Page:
Not sure about next step

davidbamber1985 au Australia

Just reached 670 known words.

Do you think i am ready to begin intermediate 1 lessons or should i increase my known words further before moving to intermediate.

Also, i not sure how many known words i should aim for before i begin to have meaningful conversations with natives via social media (typing not speaking).

October 06 at 14:39
  • Verissimus us United States

    I believe you should move on while still revisiting the beginner material frequently. The more you lingq, the more you learn; and the more you learn, the faster you learn. I can't remember, but I think Steve said in one of his videos that staying with the beginner material too long can be a mistake for many people.

    October 07 at 02:33
  • dbopperman us United States

    I would work on improving my listening comprehension first, before moving to Intermediate. At the early stages, I think that listening is more important than reading. I started listening to the slowest lessons, and then moved up to the Mini Stories.

    Monday at 18:51
  • ibn_rushd nl Netherlands

    The whole goal is to increase your words. The intermediate words might be easier for you to get you just don't know. Just because they aren't used in easy conversations doesn't mean they are difficult.

    Find someone who vlogs in intermediate Japanese. We have a lot in the LingQ section for Russian and French.

    Again the goal is to increase your words always. I have tried to carefully increase my French for the past eight years. My words here on LingQ after 2 weeks stopped at 2200 words. After 8 years of studying French I had a passive vocabulary under 3000 words.

    I remember reading a blog posts about someone not being able to juggle his anki after 2000 words. I felt I had barely any progress and then I stopped thinking about maintaining the language and instead just explore new content. Thats when I realised I don't have time to repeat and to learn new words. So I choose new words and continued listening and reading new lessons. I never repeat.

    I'm ashamed of saying that, because it feels like a bad thing.

    Another thing I want to say is that you have to use what you like to increase your Japanese. Don't force what you think you need. I wanted to read about the History of France, but I would always stop reading. I never read about the Grocery Stores or stuff like that, because if felt dumb.

    I now realise that I'd rather read about escalators, shopping malls and expensive brands than the economy of France through the years.

    Again something I don't like saying out loud, but LingQ has made me realise I put more energy in things I think will help me. But the fruits come from the things I try to push aside.

    So don't claim you know what you like to read in Japanese before you tried. Just read about Japan in Japanese as long as you see yourself wanting to read more and more and don't judge yourself.

    Monday at 19:45
  • ericb100 us United States

    This is just my opinion, but I don't think you're even close to "ready" for intermediate material. That doesn't mean you might throw some in from time to time, but I think there will be so many unknown words that you'll be spending all your time looking up the words and struggling to remember so many. It will be tedious, and I personally think not very effective.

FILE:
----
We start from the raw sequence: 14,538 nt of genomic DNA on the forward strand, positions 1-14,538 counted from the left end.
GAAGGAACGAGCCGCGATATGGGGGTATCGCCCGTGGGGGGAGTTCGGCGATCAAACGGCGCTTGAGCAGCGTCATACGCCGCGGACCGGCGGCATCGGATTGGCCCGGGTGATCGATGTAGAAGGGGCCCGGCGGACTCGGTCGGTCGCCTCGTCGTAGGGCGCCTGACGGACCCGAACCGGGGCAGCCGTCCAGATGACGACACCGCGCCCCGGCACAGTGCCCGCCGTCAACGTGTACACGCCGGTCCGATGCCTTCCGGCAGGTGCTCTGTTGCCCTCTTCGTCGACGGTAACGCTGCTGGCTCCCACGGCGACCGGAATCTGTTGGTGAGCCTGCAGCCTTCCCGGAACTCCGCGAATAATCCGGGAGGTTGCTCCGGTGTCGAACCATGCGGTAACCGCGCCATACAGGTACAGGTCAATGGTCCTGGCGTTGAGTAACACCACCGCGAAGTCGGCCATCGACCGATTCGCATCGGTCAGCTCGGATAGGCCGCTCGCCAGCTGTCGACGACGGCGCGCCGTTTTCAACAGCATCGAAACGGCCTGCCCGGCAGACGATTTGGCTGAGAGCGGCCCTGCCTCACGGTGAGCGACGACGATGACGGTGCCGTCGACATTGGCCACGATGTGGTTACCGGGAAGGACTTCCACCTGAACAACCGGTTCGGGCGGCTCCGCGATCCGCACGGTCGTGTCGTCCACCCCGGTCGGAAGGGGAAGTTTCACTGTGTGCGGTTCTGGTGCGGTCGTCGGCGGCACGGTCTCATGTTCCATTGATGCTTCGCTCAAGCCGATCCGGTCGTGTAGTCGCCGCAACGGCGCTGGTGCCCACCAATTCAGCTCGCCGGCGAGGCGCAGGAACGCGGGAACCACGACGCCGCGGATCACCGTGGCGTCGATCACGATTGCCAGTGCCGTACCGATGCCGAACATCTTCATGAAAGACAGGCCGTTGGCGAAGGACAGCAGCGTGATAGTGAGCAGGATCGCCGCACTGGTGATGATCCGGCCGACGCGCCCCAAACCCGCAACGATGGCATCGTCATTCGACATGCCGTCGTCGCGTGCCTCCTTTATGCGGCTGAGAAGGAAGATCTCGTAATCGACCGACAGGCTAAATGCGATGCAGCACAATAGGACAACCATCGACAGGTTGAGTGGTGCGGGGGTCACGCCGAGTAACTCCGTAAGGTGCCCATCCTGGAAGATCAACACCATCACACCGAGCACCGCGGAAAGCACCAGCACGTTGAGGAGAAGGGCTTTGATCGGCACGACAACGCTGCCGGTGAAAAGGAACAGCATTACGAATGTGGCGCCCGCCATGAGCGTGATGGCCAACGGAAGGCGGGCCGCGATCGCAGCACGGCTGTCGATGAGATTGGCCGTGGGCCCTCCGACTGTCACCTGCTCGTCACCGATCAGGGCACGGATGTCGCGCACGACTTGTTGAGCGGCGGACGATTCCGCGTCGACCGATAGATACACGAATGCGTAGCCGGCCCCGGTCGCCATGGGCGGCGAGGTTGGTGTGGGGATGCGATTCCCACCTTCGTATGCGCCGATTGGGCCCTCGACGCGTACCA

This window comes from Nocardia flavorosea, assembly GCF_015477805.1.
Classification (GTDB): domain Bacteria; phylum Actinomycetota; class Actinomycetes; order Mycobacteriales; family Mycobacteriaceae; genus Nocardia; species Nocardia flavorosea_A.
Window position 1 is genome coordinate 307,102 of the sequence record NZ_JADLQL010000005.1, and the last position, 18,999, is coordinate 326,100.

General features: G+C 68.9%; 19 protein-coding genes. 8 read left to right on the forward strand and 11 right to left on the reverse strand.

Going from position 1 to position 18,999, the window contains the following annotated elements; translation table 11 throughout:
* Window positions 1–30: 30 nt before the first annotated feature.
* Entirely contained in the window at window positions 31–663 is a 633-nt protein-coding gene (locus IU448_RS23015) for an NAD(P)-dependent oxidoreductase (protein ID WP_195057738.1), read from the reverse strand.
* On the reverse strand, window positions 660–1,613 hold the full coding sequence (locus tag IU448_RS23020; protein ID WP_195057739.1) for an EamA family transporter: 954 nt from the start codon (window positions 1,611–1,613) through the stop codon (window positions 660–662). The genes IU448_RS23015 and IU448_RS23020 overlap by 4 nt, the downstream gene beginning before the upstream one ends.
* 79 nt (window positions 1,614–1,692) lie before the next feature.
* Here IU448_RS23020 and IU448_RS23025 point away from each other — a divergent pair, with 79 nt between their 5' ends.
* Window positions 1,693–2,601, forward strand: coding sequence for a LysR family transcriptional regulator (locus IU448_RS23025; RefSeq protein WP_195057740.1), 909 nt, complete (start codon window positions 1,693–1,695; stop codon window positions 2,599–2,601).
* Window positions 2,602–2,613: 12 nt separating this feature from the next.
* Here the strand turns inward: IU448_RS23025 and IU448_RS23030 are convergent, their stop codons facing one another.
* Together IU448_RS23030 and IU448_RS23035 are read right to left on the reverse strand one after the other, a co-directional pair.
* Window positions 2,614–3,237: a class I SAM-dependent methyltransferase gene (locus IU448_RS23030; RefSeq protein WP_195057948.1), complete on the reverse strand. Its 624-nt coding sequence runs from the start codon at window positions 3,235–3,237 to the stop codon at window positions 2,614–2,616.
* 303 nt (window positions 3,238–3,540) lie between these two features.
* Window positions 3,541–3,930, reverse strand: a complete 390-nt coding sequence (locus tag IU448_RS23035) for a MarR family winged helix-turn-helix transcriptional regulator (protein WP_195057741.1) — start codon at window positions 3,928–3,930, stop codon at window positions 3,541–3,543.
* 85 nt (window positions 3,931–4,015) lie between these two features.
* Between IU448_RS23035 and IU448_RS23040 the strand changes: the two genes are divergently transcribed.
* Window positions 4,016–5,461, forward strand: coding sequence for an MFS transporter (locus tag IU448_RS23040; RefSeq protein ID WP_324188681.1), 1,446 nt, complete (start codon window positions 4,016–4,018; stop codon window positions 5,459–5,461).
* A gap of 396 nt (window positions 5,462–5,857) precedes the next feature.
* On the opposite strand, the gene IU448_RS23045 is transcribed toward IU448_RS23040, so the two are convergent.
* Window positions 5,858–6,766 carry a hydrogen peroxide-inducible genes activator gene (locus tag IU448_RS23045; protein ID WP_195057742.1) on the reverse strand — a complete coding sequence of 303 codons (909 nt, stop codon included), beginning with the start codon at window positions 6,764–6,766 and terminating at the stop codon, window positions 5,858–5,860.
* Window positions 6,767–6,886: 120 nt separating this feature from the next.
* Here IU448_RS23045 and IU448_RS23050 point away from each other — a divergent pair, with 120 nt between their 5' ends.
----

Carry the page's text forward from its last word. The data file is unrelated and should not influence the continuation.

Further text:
Granted at the very beginning the percentage of unknown words is very high too, so you are spending a lot of time in the initial stages this way. However, I think once you get passed this fledgling phase it might be better to go with material that is just incrementally harder than what you know currently...I'm not sure the exact percentage that Steve suggests in some of his youtube videos but I think it's between 10-25 % unknown words. In other words choose content on lingq that has, for example 20% new words. The percentages are color coded...I think probably sticking with "orange" percentage would be better than "red" percentage. That gives you a chance to reinforce words you already know while learning a much smaller amount of words at a time. You'll acquire those new words quicker. If you have too many new words you'll never remember them as you read them because you'll have whole sentences that you are looking up every word. At least that's been my experience. I acquire the words far better in that 10-15% unknown range.

    This also helps with listening too. If you are trying to listen to content that has 50% unknown words to you it's simply not going to be helpful or useful at all imo, other than to get used to the language.

    Monday at 21:01
  • emde33 pl Poland

    500 words is a huge achievement, congratulations! In the beginning you learn the most frequent words, which also happen to be the most difficult. It's much easier to learn normal nouns and verbs and adjectives than functional stuff like "although", "perhaps", "moreover". Also a lot of this vocabulary has to deal with grammar. What does the verb "have" mean in English? It appears everywhere and has a million of different uses. It's just a one word in your statistics, but you a lot more study time to learn it than, let's say, a word "giraffe".

    Now, about that whole intermediate vs. beginner material. There's nothing harmful in getting ahead of yourself. Try this and that. Explore your interests, obviously. Check out some true native texts. Surf Japanese internet. In the worst case you'll get really tired of difficult material and you'll go back for a while to easier stuff.

    Tuesday at 13:34
  • ellisacoy us United States

    I also recently got done with my intermediate level and now i am in the process of working my transitional level to advanced english. I am also focusing on writing and i have realized that online writing prompts are helping me as well to write. And the final touch is editing it using things like Grammarly or

    Friday at 06:35